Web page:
You can create an equivalent fork rake with any method to bring the hub to the same spot in front of the axis of steering through the headset.

The round tire merely gives good surface contact and maximizes grip throughout the turn which is especially important as both the lean and centrifugal force tends to cause the tire to slide away from the lean (in the above example, to the left).

The advantage of this complex geometry is that it when turning, one leans the bike in the direction of the turn so that the centrifugal force vector of the turn plus the weight vector equalize to go through the axis of the frame.  In fact, if you lean too much, it would tend to cause the bike to turn towards the lean, and increase the centrifugal force vector to right the bike.  If you don't lean enough, it would cause the bike path to straighten.

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Offline ReyD

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Re: Why does leaning a motorcycle make it turn around a corner?
« Reply #29 on: 07/05/2014 01:42:04 »
I've noticed this is a really old convo but since it looks like the answer hasn't really been found and I was searching through Google a bit myself to find the answer when I found this site, I'll tel you why I think people tell you to counter steer motorcycles.

First, you counter steer into the turn to tilt the bike in the correct direction ( let's say you want to go right), because as the wheels turn left, the center of mass tries to stay where it is meaning that you are now tilted right (you can see it in cars taking very tight turns as well, the wheels on the inside of the turn even leave the ground sometimes) You didn't actually go anywhere, but the bottom of the bike pivoted around you and is now to your left, meaning you are leaning to the right. you do this to lean because most bikes are much heavier than you are, unlike bicycles where you are the heaviest thing on it. Lighter motorcycles don't really need to be counter steered since you can still force the bike into a lean

Now, why does leaning make you turn? It does this because unlike cars, motorcycle tires are shaped like donuts, and if you cut a donut into slices like a pizza, you will notice that the farther you lean the slice you cut to one side (let's say right), the shorter the surface in contact with the road on the right is compared to the left, because the closer you get to the place where the "pizza" slices meet the more the slice tapers to a point. Now what this means is each turn of the wheel makes the left side of the tire travels further than the right side, since the right side is basically a smaller circumference because of the way the tire is shaped. So as the right side lags behind, the bike turns right.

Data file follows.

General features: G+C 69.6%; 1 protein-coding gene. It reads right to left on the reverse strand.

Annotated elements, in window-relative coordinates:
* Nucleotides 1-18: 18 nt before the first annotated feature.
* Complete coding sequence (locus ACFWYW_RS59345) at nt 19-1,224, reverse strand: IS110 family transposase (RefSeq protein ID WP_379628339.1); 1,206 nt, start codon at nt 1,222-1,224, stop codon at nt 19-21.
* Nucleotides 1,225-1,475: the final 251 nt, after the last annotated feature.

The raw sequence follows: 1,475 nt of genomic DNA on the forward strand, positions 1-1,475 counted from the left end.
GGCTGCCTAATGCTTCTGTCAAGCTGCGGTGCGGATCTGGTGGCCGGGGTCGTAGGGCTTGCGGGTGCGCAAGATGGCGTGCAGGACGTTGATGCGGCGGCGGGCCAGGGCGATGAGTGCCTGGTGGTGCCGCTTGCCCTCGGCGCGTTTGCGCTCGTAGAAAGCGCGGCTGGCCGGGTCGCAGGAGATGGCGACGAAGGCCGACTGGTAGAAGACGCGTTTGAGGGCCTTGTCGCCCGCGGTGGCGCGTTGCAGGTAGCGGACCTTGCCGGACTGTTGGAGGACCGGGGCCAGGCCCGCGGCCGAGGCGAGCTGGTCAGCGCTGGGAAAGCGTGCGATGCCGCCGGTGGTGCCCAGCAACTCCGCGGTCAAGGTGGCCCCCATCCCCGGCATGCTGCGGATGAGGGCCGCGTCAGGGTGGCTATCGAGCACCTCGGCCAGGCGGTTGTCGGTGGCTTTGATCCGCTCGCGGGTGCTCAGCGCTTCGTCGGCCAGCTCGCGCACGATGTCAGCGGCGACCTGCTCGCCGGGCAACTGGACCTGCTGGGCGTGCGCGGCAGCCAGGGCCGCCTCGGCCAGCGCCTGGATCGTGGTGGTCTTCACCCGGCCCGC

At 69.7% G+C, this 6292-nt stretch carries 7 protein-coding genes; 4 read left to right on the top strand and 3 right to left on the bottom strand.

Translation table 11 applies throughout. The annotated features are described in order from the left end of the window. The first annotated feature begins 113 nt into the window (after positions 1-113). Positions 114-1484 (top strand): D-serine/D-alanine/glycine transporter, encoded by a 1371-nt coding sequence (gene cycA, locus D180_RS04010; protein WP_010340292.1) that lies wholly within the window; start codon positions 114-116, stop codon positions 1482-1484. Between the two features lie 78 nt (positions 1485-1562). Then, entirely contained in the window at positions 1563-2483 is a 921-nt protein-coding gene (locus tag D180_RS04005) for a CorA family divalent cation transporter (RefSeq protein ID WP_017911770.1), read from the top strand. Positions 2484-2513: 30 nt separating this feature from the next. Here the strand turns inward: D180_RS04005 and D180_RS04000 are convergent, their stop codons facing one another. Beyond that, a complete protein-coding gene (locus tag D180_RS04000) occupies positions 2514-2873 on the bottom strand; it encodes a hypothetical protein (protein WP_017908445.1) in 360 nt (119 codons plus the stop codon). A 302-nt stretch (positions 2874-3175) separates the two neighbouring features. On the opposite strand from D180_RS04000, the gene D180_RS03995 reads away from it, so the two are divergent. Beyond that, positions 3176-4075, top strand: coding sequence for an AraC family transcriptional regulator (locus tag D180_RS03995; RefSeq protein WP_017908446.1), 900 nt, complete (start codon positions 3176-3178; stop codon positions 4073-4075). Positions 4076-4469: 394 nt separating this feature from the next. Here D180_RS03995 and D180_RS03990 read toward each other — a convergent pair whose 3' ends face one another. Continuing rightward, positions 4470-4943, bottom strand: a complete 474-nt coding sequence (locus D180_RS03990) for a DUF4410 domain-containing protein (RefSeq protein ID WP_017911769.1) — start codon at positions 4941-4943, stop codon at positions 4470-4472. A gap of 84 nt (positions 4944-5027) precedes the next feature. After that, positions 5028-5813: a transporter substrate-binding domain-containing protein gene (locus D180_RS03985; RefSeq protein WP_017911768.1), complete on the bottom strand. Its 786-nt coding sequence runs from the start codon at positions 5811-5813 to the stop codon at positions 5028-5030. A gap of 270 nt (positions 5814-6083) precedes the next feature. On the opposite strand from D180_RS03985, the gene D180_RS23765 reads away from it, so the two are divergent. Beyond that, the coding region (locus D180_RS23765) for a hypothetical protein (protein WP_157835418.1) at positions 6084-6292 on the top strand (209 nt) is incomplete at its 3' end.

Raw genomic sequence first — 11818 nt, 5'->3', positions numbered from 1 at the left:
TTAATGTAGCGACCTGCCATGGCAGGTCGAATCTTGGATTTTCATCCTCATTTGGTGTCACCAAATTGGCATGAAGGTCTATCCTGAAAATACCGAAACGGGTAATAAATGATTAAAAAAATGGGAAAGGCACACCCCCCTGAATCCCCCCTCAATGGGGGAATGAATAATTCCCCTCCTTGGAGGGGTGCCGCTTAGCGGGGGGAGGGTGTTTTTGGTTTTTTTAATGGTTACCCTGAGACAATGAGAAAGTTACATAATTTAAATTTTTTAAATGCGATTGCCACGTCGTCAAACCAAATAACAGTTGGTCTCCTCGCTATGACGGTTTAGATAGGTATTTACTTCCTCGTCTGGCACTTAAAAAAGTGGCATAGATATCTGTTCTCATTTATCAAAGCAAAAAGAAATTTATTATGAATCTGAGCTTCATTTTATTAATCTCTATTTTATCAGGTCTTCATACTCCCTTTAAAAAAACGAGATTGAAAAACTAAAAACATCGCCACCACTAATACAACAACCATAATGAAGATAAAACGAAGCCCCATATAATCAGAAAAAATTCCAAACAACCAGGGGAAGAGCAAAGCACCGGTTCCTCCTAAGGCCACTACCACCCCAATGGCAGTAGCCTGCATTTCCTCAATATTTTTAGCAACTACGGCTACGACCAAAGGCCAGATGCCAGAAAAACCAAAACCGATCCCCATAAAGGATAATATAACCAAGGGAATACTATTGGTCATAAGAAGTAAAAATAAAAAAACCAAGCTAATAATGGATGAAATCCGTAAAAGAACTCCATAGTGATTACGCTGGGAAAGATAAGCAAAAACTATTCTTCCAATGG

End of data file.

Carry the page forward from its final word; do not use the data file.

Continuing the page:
OK, that's cool, but why do people say you have to counter steer IN the corner as well? Now THIS is the part where the gyroscopic effect comes in. Because the gyroscopic effect of tires increasing the bigger they get, you start to notice on motorcycles, especially bigger ones, that the bike is trying to level itself throughout the turn. On smaller bikes the effect isn't too noticed because the tires ase lighter and have less effect and the bikes themselves are lighter so you can just use your own strength and weight to keep it in the lean. On bigger bikes you continue to counter steer, which just like when you started the turn, pulls your tires further left out of the turn causing you to lean more right and cancel the gyroscope trying to level you out. Once you're done turning, you either keep the bars straight and wait for the gyroscopic effect to straighten you out or turn right into the turn which brings your tires back under you and then straighten out.

You turn like this on bigger bikes instead of just turning right to go right because doing that at the speeds you're going with a vehicle much heavier than a normal bicycle heavily increases your chances of flipping the bike, and unless you're strong and heavy enough to stop the bike from leaning the way I described above, you'll just end up going the wrong way anyway

Hope this helps someone who finds this topic two years from now like I did, and hopefully you know what to do with my example to make the bike turn left as well ;P

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Offline Slartibartfast

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Re: Why does leaning a motorcycle make it turn around a corner?
« Reply #30 on: 08/12/2014 13:19:44 »
I see this thread has been left to die several times only to be jolted back to life time and time again, so allow me to get the defibrillator out once more.

This question I have been searching for the answer to for over 10 years and I have invested a significant amount of thought and research onto trying to understand it over this time and I have to say I am not even remotely convinced by any of the suggestions posted in this thread thus far.  In fact, after considerable investigation, I am inclined to think it is simply a mystery :O

I mean no offence to previous posters but I will first go through and dispute each of the theories proposed so far...

Before I rip though let me clarify a little of the discussion about counter steering.